Federal Withholding Tax:

 

At the time of retirement, a W4P form will have to be filled out for federal withholding tax. Currently retirement annuities paid by the Fund are exempt from State taxes in the State of Illinois. But if the member relocates to another state, the member will have to check with that state's Department of Revenue, which is typically located in the state capital.

 

Unfortunately, our computer programs do not update the federal withholding each year when the members receive a cost of living increase. Therefore, it is up to the member to contact our office for a new W4P form whenever they feel it is necessary to update the federal withholding tax taken from the annuity check.

 

Health Insurance:

 

All employees hired on or after July 1, 2005 must have 10 years of District service in order to be eligible for District retiree health benefits. The 10 year District service criteria also applies to reciprocal retirees whose final employer was not the District. Retirees who elect not to enroll in the District's health plan at retirement (due to coverage under another active employee plan or that of a spouse's medical plan) will be permitted only one opportunity to enroll in the District's plan at a subsequent time.

 

For District retirees under age 65, the insurance coverage and the prescription plan under the retirement group are the same as the active employees' benefit coverage with the exception of the VSP vision insurance. New insurance cards will be issued to the retirees.

 

The District requires all retirees (and spouses) who turn age 65 and are eligible for Medicare, to enroll in Medicare Part A and Part B. In order to enroll or maintain enrollment in a District sponsored health insurance plan, all members must provide the Retirement Fund with either a copy of their Medicare card or a letter from the Social Security Administration (SSA) stating that they are ineligible for Medicare.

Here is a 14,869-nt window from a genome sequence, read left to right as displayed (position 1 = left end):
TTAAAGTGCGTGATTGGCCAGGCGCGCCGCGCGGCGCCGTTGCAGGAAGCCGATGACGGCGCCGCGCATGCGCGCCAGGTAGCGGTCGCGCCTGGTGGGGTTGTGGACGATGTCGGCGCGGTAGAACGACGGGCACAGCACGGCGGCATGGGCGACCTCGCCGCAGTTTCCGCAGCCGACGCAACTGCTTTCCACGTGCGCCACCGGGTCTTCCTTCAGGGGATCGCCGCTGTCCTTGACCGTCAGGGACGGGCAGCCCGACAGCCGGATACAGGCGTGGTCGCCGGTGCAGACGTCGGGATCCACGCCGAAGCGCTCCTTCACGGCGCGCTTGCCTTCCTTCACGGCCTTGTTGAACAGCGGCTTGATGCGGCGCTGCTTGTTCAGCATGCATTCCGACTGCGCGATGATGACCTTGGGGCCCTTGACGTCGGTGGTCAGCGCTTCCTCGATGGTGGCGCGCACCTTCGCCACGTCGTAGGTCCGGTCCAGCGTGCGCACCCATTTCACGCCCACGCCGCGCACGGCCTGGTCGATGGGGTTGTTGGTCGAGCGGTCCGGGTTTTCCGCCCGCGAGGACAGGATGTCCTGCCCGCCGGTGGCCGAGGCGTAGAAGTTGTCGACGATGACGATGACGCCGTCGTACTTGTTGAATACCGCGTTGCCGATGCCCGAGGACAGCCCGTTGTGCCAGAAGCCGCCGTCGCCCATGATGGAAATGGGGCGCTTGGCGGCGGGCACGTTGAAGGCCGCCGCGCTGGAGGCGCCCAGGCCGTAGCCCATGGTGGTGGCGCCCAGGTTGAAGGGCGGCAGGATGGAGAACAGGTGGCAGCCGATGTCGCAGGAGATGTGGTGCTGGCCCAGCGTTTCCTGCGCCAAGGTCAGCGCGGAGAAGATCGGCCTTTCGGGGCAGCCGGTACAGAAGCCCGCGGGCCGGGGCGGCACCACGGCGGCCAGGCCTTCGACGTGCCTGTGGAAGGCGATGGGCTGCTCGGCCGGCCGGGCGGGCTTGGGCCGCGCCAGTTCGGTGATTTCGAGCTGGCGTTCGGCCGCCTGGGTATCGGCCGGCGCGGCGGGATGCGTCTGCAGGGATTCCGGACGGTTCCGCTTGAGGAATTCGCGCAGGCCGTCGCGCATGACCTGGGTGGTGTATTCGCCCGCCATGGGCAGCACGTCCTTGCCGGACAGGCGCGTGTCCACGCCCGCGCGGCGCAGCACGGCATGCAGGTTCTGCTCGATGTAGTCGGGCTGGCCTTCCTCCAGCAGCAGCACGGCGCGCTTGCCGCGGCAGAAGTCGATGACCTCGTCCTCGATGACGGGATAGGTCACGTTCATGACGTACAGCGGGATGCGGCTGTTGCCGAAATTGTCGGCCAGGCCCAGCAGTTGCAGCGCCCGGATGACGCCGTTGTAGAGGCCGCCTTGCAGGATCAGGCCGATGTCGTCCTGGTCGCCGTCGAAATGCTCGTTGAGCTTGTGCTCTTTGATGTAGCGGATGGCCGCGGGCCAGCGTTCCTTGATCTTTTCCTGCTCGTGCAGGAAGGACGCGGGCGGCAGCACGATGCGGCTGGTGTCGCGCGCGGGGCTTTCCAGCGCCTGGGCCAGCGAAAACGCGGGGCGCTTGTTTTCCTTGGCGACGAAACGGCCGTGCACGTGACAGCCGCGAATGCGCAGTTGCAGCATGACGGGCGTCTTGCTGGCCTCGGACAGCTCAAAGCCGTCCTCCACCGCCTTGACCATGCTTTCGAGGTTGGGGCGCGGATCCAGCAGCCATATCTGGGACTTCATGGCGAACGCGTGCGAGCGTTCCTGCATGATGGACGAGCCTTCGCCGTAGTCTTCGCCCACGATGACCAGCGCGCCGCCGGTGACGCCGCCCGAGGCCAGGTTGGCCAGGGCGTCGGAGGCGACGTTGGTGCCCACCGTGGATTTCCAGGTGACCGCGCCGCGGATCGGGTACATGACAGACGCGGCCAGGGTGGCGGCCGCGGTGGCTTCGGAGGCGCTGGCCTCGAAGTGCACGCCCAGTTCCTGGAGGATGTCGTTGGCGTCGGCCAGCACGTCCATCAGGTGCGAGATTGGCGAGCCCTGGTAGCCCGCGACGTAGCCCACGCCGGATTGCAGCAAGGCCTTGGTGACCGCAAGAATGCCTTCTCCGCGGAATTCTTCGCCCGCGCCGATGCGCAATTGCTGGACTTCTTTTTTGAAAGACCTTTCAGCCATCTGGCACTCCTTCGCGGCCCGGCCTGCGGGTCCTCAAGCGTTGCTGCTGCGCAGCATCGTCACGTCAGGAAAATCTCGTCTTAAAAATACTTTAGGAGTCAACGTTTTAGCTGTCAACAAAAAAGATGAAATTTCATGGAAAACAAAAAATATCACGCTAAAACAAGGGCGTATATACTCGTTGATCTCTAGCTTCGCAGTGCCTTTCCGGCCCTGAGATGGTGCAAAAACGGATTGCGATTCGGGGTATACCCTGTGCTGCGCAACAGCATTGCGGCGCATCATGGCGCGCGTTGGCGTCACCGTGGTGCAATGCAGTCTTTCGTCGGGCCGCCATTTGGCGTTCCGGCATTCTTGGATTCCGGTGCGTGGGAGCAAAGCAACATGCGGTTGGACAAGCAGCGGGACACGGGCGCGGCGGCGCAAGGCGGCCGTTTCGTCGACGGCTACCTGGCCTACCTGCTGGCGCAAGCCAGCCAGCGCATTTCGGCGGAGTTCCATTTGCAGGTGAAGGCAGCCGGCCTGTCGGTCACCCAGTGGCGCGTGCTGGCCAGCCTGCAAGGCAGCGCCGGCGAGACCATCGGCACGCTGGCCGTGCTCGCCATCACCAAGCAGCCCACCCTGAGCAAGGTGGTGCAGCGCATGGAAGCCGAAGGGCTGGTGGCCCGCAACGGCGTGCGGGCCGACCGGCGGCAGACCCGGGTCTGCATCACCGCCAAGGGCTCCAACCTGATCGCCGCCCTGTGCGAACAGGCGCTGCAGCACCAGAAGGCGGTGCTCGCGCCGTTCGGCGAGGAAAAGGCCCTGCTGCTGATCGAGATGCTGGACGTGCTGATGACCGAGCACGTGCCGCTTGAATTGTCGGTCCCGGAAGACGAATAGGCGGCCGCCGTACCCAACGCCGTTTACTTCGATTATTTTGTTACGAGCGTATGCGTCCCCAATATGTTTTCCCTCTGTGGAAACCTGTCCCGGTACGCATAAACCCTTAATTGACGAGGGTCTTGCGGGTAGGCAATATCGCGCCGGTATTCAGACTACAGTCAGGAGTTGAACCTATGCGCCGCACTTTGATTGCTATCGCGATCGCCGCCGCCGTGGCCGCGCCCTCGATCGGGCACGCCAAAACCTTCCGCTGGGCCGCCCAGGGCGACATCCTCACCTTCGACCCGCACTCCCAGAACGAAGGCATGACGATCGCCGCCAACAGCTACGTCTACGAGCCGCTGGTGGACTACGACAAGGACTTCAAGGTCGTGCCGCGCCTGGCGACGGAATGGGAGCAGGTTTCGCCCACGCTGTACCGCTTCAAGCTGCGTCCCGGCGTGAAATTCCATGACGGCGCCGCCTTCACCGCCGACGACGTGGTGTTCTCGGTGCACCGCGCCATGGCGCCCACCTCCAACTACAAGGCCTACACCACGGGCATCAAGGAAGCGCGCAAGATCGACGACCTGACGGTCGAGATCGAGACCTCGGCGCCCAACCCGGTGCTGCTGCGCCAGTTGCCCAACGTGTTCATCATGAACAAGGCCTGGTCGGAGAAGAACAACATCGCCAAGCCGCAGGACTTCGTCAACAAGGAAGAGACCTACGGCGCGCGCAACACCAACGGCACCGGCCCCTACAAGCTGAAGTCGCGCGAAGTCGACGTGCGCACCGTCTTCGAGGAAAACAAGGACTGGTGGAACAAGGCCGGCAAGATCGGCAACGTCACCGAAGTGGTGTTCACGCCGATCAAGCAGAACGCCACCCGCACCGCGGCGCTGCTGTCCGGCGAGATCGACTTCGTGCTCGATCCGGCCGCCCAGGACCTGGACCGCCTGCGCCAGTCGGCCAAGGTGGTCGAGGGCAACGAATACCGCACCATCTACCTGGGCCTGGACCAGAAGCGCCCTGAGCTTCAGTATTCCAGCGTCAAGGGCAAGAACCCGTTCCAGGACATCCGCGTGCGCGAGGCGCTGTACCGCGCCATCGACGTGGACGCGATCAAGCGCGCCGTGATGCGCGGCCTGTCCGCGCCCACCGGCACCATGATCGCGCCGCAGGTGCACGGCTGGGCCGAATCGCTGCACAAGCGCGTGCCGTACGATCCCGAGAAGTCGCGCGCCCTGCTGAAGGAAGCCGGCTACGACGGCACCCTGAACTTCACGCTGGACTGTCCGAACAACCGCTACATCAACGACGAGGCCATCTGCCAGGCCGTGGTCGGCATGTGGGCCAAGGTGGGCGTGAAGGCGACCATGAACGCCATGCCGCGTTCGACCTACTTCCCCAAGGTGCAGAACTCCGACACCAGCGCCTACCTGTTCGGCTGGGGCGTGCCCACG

For retirees who are eligible for Medicare, Medicare becomes the primary insurance. Medicare Part A (Hospital Insurance) helps cover inpatient care in hospitals. It also helps cover a skilled nursing facility, hospice and home health care if certain conditions are met. Medicare Part B (Medical Insurance) helps cover medically necessary services like doctors' services and outpatient care.

 

Dental Insurance:

 

District sponsored dental insurance ends the last day of the month the employee retires. The member will receive COBRA information from the Human Resources Department within 2 to 3 weeks after retirement. The member is eligible for COBRA for 18 months.

 

Life Insurance:

 

Life insurance coverage also ends the last day of the month that the member retires. The member has the option of converting the insurance to a whole life policy. The Human Resources Department will send the member a form 2 to 3 weeks after retirement regarding this conversion.

 

Annuity Payment:

 

Annuity payments are paid on the first of every month for that month. You will receive your first check approximately one month after your retirement effective date. However, if you are retiring reciprocally, then your first annuity payment will be two or three months after your retirement effective date.

 

Our bank assures us that funds directly deposited into retiree accounts will be available via ATM on the first of the month. The timing of the deposit posting in the member's account ledger balance varies from bank-to-bank.

 

Cost of Living Adjustment (COLA):

 

For members who entered District service prior to January 1, 2011, retirees and surviving spouses are entitled to receive an annual cost of living increase that is equal to 3% of the current monthly annuity. The annuitants will receive their COLA on the anniversary of retirement.

 

Social Security Administration: Windfall Elimination Provision & Government Pension Offset:

 

During MWRD employment, no Social Security taxes (FICA) are deducted from your earnings. Because you are eligible for a government pension, your Social Security benefit may be reduced.

 

Windfall Elimination Provision (WEP):

 

During MWRD employment, no Social Security taxes (FICA) are deducted from your earnings. You may have paid Social Security taxes from other employment that provided you with 40 quarters of Social Security credit making you eligible for a Social Security benefit. Because you are eligible for a government pension, that Social Security benefit may be reduced by the WEP.

 

Before explaining when, how and why the WEP may affect your annuity, we would like to emphasize these points:

 

  • WEP affects the amount of your Social Security benefit. It does not affect your MWRD annuity.
  • The benefit amount quoted on the annual Social Security statement is probably not accurate because it does not reflect reduction for the WEP.
  • The Social Security Publications referenced below are available from the Social Security website, SSA.gov, or from your local Social Security office.